Washington D.C. – Today, House Foreign Affairs Lead Republican Michael McCaul introduced H.R. 2780, the Saving American Families Everywhere (SAFE) from Illicit Opioids Act. This bill will require the State Department, in conjunction with other federal agencies, to develop an international diplomatic and assistance strategy to stop the flow of illicit drugs into the United States. By identifying concrete benchmarks and clearly stated objectives, this bill will reduce global demand and production of opioids, prevent foreign market distribution, and strengthen country capacities to deter opioid threats. Additionally, H.R. 2780 protects vital funding for international anti-opioid efforts and law enforcement working to stop illicit drug flows into the U.S.


Lead Republican McCaul: “In the last two decades, overdose deaths from opioids have increased nearly six-fold killing a staggering 130 Americans each day. With the majority of illicit drugs originating overseas, including cartels in Mexico driving heroin production across our southwest border and fentanyl being shipped internationally from China, stopping these drug flows requires a coordinated strategy.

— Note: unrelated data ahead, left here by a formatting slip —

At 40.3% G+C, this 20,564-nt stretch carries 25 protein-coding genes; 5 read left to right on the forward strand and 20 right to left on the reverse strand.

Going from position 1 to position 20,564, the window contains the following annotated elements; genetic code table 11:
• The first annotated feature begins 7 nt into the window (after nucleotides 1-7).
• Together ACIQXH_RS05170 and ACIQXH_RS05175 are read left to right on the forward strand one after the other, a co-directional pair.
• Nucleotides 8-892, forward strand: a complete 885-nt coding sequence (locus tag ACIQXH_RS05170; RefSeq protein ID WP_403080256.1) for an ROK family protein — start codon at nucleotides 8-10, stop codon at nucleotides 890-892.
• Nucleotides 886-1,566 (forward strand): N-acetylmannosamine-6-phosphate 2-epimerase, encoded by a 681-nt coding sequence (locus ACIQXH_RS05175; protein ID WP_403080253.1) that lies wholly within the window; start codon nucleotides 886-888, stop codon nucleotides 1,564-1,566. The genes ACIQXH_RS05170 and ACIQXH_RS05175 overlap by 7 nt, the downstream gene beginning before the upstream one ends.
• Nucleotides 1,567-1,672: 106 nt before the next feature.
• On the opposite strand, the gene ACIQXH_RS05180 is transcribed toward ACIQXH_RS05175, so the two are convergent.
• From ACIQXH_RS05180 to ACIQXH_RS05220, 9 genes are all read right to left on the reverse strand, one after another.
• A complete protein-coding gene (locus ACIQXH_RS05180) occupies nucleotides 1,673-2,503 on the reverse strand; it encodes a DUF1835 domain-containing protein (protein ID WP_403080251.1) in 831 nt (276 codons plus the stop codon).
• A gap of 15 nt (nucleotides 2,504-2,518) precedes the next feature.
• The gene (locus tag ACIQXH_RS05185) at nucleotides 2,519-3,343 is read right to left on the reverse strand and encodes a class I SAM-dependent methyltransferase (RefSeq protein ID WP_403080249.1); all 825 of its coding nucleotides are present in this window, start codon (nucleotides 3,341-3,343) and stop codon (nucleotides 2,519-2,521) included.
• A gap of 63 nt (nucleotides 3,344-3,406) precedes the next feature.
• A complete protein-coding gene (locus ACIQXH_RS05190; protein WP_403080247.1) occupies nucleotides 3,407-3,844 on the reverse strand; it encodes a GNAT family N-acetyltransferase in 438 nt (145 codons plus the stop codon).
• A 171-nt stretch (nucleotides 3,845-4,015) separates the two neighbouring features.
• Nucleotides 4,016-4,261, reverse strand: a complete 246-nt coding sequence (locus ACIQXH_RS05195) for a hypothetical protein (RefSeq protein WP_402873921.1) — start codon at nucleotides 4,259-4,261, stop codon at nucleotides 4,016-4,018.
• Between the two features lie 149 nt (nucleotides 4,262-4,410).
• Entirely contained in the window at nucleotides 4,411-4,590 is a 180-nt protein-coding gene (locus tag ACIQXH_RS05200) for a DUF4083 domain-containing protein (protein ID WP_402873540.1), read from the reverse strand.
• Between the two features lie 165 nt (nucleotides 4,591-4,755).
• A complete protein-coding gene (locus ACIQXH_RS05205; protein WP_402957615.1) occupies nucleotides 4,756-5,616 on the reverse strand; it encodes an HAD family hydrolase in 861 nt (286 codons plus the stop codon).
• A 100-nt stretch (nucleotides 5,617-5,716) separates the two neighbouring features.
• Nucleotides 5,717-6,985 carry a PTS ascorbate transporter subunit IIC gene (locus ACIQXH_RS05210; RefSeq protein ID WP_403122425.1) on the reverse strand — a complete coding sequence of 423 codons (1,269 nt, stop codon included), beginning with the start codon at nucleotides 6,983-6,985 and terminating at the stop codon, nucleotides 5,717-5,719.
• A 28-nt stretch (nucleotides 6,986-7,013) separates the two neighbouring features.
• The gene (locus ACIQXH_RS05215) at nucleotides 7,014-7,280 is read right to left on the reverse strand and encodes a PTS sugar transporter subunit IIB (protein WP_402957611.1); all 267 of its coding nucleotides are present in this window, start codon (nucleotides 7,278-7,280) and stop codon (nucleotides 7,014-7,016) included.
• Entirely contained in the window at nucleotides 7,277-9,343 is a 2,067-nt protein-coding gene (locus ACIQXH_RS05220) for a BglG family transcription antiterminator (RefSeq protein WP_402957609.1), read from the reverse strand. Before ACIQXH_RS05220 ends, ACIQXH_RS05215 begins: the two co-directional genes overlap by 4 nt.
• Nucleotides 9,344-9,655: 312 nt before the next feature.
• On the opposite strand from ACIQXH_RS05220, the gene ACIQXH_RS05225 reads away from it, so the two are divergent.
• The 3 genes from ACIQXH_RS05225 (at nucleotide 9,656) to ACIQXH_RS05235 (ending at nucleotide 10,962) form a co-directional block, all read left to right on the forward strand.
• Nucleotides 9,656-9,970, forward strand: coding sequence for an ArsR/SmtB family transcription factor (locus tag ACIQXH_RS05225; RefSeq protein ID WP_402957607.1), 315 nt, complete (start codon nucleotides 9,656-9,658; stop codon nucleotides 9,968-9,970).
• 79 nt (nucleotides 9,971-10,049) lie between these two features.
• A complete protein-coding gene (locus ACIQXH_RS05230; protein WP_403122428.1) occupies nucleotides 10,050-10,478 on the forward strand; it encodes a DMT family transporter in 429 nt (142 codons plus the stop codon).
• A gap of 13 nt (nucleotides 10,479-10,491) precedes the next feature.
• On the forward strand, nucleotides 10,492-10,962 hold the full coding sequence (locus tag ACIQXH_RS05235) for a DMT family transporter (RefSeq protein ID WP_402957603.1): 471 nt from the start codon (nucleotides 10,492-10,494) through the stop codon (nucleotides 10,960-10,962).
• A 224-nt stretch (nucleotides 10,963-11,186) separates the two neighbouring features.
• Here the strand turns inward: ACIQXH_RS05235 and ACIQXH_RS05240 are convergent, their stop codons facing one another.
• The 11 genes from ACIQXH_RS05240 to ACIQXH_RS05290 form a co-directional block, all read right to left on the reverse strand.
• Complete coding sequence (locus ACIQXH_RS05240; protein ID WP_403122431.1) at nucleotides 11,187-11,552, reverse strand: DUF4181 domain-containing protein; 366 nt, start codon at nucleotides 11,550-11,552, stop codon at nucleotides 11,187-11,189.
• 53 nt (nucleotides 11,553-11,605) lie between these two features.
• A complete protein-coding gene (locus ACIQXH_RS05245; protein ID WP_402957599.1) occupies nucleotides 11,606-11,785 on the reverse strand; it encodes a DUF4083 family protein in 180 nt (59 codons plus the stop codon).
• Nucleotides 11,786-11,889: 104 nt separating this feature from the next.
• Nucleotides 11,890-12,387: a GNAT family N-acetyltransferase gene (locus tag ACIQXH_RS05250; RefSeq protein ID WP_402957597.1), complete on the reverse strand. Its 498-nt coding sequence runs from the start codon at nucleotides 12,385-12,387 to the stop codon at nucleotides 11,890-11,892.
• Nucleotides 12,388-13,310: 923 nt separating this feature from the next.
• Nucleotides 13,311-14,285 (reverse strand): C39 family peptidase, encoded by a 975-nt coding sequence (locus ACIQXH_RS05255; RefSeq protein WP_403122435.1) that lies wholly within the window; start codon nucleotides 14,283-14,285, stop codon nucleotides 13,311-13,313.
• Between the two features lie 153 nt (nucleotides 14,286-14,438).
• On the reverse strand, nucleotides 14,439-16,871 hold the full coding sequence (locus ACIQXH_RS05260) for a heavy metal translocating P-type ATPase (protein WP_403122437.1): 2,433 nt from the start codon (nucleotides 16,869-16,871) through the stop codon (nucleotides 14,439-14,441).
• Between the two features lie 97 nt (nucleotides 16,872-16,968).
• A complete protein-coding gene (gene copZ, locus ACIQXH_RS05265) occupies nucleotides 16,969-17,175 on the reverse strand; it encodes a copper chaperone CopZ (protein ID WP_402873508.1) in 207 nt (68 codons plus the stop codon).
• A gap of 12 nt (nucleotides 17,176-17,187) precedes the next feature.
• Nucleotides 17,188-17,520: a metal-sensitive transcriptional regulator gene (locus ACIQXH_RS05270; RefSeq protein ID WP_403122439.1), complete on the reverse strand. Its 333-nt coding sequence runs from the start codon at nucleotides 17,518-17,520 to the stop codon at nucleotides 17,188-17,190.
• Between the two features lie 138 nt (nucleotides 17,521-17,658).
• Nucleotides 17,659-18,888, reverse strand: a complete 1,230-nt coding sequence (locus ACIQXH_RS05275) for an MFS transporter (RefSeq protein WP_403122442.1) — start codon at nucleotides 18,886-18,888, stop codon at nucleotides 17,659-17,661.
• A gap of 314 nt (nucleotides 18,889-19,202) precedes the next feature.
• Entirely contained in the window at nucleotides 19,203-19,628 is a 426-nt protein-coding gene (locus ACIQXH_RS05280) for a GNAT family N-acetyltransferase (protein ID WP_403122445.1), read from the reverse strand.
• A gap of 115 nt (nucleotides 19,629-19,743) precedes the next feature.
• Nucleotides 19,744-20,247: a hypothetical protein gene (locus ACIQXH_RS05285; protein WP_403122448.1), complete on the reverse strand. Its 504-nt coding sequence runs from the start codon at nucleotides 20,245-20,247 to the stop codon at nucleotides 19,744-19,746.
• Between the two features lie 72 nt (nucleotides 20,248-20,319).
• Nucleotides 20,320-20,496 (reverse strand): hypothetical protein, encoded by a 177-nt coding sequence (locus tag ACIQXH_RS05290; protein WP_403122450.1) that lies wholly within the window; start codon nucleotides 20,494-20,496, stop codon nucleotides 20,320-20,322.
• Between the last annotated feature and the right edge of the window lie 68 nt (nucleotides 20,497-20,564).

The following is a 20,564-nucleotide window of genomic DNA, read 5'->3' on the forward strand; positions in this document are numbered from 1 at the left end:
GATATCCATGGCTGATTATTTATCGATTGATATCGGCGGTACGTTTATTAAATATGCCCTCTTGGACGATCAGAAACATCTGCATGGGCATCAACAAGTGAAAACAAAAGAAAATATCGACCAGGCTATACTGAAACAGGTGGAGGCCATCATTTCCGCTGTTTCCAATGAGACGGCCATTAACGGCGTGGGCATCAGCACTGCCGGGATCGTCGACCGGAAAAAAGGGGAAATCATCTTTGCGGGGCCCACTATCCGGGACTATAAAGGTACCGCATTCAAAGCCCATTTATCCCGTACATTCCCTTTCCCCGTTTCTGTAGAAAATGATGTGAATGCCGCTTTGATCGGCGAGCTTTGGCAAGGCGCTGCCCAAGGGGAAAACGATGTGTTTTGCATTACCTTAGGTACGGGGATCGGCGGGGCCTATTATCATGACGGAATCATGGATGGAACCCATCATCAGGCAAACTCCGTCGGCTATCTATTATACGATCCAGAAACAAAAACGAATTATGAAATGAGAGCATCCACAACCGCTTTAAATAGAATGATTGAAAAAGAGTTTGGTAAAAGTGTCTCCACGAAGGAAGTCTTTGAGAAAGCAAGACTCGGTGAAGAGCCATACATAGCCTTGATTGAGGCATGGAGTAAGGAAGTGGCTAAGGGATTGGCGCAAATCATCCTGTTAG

“I am proud to introduce the SAFE from Illicit Opioids Act to help stop these dangerous drugs before they can even cross our border and hurt our communities. This bipartisan legislation builds upon the Administration’s whole-of-government approach to combatting the opioid epidemic by enhancing foreign policy engagement and improving the international legal framework for drug control. This legislation will ensure that our efforts to stop the flows of deadly opioids into the United States are reviewed annually against clearly stated objectives and benchmarks. I look forward to working with my colleagues on both sides of the aisle to better fight this global epidemic and ensure a safer America.”


The SAFE from Illicit Opioids Act works to develop and maintain an international diplomatic and assistance strategy to:

  • Reduce the production and global demand of illicit opioids;
  • Strengthen country capacities to detect and stop opioid threats;
  • Increase foreign government targeting of online sales, related financial flows, and the use of postal and shipping services;
  • Improve the international legal framework for drug control, to keep pace with evolving synthetic drugs